The Haymarket Trial
The arrests for the murder of Matthias J. Degan began on Wednesday May 5th when eight people were found to be connected to the rally: August Spies, Albert Parsons, Adolph Fischer, George Engel, Louis Lingg, Michael Schwab, Samuel Fielden and Oscar Neebe. Schwab's brother in law was also detained and released but was later found to be a likely bomb-thrower, but by the time this was discovered he had fled the country before arrests could occur. 
The grand jury was then empanelled on May 17 and ten days later they found that these eight men were to be charged with a sixty-nine count indictment for the homicide of Degan. The reason this was the only murder that they were charged with, since many other policemen died, was because Degan had officially died from the bombing and not from the violent backlash that affected many of his fellow officers. This jury was mainly comprised of middle-class and native-born businessmen, clerks, and salesmen. This jury was seen to be biased against the defense because of the media influences around this occurrence. 
The trial, led by Judge Joseph Gary, began on June 21st. The defense counsel was comprised of Sigmund Zeisler, William Perkins Black, William Foster, and Moses Salomon; while Julius Grinnell led the prosecution.  On July 15th Grinnell began his opening argument claiming that he had the ability to expose the attacker by summoning two witnesses. The first was Malvern Thompson, who argued that he had heard Spies and Schwab discussing the bombing before the rally. The second, Harry Gilmer, believed that he had seen Spies light a bomb which Schnaubelt then threw into the crowd of police.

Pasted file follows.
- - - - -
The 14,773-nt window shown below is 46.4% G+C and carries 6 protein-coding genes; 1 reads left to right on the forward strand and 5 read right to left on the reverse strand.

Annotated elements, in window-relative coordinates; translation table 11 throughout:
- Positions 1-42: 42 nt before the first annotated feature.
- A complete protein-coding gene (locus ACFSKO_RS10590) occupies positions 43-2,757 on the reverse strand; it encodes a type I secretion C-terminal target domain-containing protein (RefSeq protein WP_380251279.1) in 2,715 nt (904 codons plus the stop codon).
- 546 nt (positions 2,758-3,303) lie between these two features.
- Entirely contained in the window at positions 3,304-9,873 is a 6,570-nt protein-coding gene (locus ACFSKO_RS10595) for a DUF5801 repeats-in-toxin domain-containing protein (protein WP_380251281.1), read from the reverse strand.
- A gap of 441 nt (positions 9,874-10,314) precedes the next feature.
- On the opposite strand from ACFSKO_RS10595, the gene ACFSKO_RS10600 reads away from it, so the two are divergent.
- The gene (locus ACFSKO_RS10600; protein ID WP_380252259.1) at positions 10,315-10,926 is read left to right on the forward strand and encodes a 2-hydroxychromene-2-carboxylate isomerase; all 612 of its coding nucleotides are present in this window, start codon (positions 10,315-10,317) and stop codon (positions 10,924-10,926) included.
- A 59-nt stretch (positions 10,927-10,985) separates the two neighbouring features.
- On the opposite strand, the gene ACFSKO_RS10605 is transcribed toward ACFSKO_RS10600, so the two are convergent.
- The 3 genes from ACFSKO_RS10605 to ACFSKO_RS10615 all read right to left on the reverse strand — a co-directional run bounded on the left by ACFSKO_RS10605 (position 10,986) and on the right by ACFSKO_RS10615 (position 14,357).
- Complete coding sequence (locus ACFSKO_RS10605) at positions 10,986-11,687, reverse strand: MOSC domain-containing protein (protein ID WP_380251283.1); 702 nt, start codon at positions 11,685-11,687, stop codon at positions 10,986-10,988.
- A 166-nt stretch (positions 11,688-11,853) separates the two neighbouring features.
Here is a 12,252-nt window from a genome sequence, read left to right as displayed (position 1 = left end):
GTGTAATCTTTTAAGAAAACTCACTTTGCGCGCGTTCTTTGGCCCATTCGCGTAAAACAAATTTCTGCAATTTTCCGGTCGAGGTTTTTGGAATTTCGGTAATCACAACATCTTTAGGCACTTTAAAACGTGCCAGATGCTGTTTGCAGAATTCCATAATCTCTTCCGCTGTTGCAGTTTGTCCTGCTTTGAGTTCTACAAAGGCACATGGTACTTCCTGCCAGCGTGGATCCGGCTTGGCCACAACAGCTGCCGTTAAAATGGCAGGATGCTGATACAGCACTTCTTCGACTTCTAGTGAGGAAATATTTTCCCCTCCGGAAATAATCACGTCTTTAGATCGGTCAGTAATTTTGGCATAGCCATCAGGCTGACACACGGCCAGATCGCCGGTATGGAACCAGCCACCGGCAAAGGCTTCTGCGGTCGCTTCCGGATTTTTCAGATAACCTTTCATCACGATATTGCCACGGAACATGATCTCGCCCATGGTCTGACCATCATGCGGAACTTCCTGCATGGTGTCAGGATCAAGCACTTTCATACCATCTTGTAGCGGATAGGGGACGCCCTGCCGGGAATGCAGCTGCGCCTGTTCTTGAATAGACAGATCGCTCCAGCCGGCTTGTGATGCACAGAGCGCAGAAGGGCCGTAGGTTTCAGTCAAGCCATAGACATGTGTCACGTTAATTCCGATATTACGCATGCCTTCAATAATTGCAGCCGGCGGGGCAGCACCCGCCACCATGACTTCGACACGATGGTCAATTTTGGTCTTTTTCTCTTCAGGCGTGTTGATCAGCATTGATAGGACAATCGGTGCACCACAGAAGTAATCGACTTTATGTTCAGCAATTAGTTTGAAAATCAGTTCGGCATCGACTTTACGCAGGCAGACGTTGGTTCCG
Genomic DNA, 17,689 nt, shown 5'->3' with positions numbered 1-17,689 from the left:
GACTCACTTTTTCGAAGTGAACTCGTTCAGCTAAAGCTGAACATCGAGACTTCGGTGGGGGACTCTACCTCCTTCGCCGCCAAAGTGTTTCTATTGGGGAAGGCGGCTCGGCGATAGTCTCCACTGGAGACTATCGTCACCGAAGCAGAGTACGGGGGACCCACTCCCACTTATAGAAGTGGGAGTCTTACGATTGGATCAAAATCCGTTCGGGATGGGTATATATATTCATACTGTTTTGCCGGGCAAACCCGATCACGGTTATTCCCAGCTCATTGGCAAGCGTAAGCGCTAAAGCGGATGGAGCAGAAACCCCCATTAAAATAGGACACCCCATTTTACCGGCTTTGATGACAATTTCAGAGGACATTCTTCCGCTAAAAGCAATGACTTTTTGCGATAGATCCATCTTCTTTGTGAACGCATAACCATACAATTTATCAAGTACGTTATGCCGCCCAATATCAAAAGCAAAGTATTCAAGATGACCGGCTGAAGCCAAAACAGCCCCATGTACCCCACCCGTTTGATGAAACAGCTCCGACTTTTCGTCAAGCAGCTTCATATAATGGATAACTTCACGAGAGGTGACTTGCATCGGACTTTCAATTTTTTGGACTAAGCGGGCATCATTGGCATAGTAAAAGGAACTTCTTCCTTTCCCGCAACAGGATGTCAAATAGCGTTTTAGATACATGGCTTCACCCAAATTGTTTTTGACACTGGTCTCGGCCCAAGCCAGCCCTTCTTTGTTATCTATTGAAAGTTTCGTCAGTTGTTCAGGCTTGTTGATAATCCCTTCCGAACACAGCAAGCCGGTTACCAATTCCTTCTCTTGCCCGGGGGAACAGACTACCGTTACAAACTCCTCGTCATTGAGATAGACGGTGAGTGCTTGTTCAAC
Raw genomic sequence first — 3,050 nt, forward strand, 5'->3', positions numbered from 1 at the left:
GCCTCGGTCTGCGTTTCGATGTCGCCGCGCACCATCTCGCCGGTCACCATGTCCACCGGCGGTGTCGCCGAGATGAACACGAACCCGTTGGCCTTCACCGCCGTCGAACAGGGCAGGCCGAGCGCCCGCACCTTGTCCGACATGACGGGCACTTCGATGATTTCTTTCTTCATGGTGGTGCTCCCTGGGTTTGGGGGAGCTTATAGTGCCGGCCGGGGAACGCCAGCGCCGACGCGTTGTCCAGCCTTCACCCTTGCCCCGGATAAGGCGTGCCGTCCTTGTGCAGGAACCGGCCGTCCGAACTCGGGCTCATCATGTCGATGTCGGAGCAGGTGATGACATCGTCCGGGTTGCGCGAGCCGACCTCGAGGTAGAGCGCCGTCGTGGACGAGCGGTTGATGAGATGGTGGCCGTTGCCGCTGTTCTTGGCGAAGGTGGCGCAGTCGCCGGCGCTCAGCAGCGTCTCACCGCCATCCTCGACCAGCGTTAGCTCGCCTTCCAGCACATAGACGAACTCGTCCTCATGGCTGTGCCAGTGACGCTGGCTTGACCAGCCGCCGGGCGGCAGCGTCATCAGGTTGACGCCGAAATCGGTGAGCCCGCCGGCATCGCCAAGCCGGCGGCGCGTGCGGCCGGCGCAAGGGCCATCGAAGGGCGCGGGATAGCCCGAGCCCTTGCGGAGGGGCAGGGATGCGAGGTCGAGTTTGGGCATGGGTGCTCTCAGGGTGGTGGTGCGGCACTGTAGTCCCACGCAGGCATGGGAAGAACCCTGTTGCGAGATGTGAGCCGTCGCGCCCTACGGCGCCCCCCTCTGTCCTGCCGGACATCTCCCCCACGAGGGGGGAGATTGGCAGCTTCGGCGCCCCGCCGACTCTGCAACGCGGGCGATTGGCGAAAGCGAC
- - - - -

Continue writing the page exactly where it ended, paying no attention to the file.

The defense lawyer then provided evidence that completely invalidated the prosecution. Schwab was proven to have not attended the rally. Schnaubelt had also not been there during the time that the bomb was thrown since he had left early. Spies had never left the wagon, so he was never out of it to light the bomb, as Gilmer had outlined. Finally, these men only speak to each other in German, thus Malvern Thomson (who does not speak German whatsoever) would not be able to understand their discussions. 
After the prosecution was proved to be false, it was argued that the person throwing the bomb was encouraged by the eight martyrs, thus they were responsible for this attack.  It was then declared by the jury, on August 20th, that all of the eight defendants were guilty. While seven of them got death sentences, Neebe was sentenced to 15 years in prison (since the case against him was weaker than the rest). 
- 1. Smith, Carl. "The Dramas of Haymarket". Chicago Historical Society and
- Northwestern University.February 14, 2010. Web
- 2.Avrich, P. (1984). The Haymarket Tragedy. Princeton, N.J.: Princeton
- University Press.
Injustice in the Foundation of the Trial